21 Facing Federal Charges Related to Drug Trafficking and College Frats
Twenty-one people are facing federal drug trafficking charges related to North Carolina colleges and fraternities. Many of those charged are either current or former students of Duke University, UNC, or Appalachian State. The U.S. Attorney’s office characterized the students as “not small-time drug dealers” but rather, “hardened drug dealers,” whatever that means.
The U.S. prosecutor says that a large-scale supply chain had been created to help fuel drug culture on college campuses. The prosecutor further claims that the fraternities dealt in cocaine, LSD, molly, mushrooms, steroids, HGH, Xanax, and other narcotics. Court filings indicated that three fraternities from UNC were the main culprits behind the drug ring.
How Were They Caught?
Federal authorities arranged for a cooperating defendant to set up a drug sting that implicated the main supplier, someone from California, who was the first to face charges related to the operation. The ensuing sting resulted in the seizure of 148 lbs. of marijuana, 442 of cocaine, 189 Xanax pills, and more. The main supplier is now facing a 73-month sentence in federal prison. Five others may face sentences of 10 years to life on similar charges.
Drug Trafficking Charges
The State of Florida has laws that prevent the illegal trafficking, distribution, and manufacture of drugs considered addictive or dangerous. However, more often than not, federal charges are filed in organized drug trafficking cases because they require multi-state jurisdiction to investigate and prove.
Making matters more difficult for defendants are federal mandatory minimum sentences. These are often tied to the type of drug being distributed and even more so to the amount. As an example, you only need one gram of LSD to qualify under trafficking laws, but you’d need 25 lbs. of marijuana to qualify for a similar sentence.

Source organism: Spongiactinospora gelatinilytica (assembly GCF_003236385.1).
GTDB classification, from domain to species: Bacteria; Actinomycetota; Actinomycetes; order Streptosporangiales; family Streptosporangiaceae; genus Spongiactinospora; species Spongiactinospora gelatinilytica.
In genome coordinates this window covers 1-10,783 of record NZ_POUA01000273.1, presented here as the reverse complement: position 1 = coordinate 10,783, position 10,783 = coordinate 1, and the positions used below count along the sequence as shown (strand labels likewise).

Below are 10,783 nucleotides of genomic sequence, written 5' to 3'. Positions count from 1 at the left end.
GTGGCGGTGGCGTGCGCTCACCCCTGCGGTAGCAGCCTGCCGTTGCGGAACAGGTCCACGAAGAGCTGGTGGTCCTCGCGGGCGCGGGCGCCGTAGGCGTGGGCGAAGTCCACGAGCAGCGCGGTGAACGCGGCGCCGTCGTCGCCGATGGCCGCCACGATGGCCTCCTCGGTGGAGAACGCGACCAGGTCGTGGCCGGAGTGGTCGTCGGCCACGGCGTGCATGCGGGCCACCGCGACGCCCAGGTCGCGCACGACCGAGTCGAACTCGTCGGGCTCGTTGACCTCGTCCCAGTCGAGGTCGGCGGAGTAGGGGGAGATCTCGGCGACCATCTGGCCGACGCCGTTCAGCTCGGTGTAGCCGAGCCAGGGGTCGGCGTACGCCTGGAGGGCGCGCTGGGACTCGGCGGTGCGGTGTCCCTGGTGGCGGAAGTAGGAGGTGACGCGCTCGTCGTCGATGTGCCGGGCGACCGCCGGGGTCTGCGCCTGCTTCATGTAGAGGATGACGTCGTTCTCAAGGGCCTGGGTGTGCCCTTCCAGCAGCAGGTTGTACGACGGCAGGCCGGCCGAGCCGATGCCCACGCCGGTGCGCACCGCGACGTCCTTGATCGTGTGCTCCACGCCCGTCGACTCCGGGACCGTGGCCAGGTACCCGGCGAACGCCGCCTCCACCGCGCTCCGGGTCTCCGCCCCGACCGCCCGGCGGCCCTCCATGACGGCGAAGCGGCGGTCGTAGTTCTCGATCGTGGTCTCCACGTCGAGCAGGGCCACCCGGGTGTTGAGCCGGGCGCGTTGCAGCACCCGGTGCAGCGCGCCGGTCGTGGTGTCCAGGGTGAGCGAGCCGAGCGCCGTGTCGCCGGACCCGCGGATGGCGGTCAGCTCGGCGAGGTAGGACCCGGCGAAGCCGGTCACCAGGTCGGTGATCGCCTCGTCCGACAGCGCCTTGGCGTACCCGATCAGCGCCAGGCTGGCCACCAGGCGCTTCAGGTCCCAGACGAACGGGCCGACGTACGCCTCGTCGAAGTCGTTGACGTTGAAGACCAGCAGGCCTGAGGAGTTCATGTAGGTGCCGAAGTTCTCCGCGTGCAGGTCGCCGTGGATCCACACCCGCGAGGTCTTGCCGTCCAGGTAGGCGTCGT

Defenses to Drug Trafficking
The best defenses to drug trafficking charges are often based on a credible alibi or lack of knowledge of the illicit nature of the substance found or contents of the package. Also useful are procedural defenses that seeks to suppress evidence that was acquired illegally. Fourth Amendment protections require federal investigators to follow strict standards when it comes to searching and seizure. Evidence that is obtained without a warrant or probable cause can be tossed out by the judge.
Such defenses also include classics like “entrapment”, but laypeople have an overzealous imagination when it comes to entrapment and believe that they cannot be lured into committing a crime. They absolutely can if there is any predisposition to the elements of the crime – so entrapment defenses are rare and generally ineffective.
Talk to a Tampa Federal Crime Lawyer Today
If you’re facing federal charges, then you need a law firm that has defended clients in federal court against federal prosecutors in front of a federal judge. Nicholas G. Matassini is Board Certified in Criminal Trial Law and is AV Rated by Martindale-Hubbell. Call the Tampa criminal attorneys at Matassini Law Firm today to learn more about how we can help.